More and more people understand that making eco-friendly choices at home is good for the environment. From recycling to using less water, composting to carpooling, households are getting on the green bandwagon. Did you know that the foods you choose to purchase and consume impact the environment?
Making a few changes in the foods that you and your family eat can make a big difference. Many eco-friendly food choices are as beneficial to your health as they are to Mother Earth.
One of the best green-eating tips is to choose locally-produced foods. Not only will you be supporting local businesses but you’ll also be selecting foods that haven’t had to travel as far, otherwise known as “food miles.” Keep in mind that blueberries from South America had to travel for thousands of miles to get here. Travel involves the use of fuel in airplanes and trucks, as well as the carbon emissions (known as air pollution) caused by your vehicle and others encountered along the way.
Instead, choose foods produced as close to home as possible. Farmers markets and local co-ops often offer selections having low food miles. If you’re not near a farmers market, choose produce that’s in season, since it tends to require less travel to get to the produce section of stores. You can find a food’s carbon footprint by checking food sustainability scores at such sites as Eat Low Carbon.
Avoid Processed Foods
Read the labels of most processed foods and you’ll notice long lists of virtually unpronounceable names. As a rule of thumb for eating “green,” stay away from foods that contain more than a couple of ingredients. Processed foods require chemical inputs to produce not the most environmentally friendly practice, and most are sold wrapped in wasteful packaging that adds bulk to the trash in our landfills.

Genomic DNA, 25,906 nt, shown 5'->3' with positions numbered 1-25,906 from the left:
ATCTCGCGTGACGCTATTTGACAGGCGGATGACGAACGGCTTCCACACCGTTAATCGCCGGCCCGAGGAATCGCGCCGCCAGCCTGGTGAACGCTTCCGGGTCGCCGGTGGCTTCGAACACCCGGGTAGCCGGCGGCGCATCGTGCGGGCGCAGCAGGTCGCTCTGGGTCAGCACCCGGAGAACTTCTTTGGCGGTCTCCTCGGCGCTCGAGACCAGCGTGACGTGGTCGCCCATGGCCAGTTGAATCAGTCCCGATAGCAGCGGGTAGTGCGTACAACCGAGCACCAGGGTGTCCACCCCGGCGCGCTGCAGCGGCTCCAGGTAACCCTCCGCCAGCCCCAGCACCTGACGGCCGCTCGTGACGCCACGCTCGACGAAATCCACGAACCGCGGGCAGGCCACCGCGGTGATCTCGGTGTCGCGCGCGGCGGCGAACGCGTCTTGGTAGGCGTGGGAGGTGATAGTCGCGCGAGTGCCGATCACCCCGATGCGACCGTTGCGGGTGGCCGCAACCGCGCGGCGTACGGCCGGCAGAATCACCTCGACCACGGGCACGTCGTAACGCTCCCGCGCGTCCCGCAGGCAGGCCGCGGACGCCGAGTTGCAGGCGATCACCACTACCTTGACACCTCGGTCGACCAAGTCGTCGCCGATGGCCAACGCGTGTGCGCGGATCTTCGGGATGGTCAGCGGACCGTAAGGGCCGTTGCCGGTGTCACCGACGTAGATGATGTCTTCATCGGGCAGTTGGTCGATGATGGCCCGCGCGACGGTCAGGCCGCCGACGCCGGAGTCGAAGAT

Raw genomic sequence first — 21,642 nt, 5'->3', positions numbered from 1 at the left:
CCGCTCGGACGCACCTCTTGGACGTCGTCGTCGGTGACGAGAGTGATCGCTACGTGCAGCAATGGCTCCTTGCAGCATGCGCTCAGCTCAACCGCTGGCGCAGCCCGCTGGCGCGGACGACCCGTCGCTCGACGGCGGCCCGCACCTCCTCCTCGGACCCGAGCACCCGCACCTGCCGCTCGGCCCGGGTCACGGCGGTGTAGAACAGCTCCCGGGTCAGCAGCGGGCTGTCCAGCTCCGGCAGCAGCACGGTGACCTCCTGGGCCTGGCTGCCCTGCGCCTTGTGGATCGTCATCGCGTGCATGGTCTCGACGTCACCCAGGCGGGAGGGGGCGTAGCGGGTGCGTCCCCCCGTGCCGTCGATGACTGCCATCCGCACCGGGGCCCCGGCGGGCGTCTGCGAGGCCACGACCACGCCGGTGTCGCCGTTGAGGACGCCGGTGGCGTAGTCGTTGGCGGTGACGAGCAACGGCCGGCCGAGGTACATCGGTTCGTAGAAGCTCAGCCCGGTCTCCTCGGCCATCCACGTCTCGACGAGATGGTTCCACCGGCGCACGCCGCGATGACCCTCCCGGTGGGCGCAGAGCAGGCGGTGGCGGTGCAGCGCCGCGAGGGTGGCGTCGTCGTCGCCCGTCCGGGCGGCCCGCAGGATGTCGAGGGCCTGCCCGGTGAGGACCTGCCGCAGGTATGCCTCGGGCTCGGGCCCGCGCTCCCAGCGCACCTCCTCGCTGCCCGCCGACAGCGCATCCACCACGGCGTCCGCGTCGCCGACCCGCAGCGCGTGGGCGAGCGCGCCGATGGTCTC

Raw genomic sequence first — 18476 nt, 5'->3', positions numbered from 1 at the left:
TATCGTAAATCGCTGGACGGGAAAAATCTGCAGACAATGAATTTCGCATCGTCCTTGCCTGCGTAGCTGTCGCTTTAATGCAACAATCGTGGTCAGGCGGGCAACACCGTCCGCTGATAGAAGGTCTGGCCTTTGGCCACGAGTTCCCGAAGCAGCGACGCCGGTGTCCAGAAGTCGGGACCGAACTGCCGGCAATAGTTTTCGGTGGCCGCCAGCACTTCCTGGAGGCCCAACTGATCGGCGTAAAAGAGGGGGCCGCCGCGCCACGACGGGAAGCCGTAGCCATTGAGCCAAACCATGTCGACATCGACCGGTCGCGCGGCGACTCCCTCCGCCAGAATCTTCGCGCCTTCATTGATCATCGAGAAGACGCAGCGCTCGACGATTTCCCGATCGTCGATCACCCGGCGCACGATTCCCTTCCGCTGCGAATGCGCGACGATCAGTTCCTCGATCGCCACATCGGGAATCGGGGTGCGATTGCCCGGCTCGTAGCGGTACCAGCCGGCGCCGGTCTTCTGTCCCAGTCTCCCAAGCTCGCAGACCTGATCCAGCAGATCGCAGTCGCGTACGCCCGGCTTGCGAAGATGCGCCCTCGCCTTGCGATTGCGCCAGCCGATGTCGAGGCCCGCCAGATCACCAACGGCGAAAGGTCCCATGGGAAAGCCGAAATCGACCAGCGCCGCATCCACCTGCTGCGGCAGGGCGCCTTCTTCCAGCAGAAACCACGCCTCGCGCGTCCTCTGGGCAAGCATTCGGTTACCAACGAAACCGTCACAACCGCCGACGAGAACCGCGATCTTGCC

When possible, choose organic foods for their health value and because they require less chemical inputs to produce. Whether that’s fertilizer, pesticide, hormones or herbicides, going organic adds up to fewer chemicals polluting the soil, water and air.
Make Green the Centerpiece
Another tip for eating green is to create meals that start lower on the food chain. Consider making fruits and veggies the main dish and treating meat as a side dish. Meat production produces 18% of greenhouse gas emissions worldwide. Cutting down meat consumption by even a little bit has as much environmental impact as removing hundreds of thousands of cars from the roads. When you do buy meat, look for labels that indicate the animals were grass-fed and that the product was organically produced without the use of hormones or antibiotics.
Eating less meat is easy on the wallet, too. Greening your family’s diet is easy, but the benefits go a long way toward helping the environment and your health.
Does your family eat “green”? Share your favorite green recipes with us in the “Comments” section below.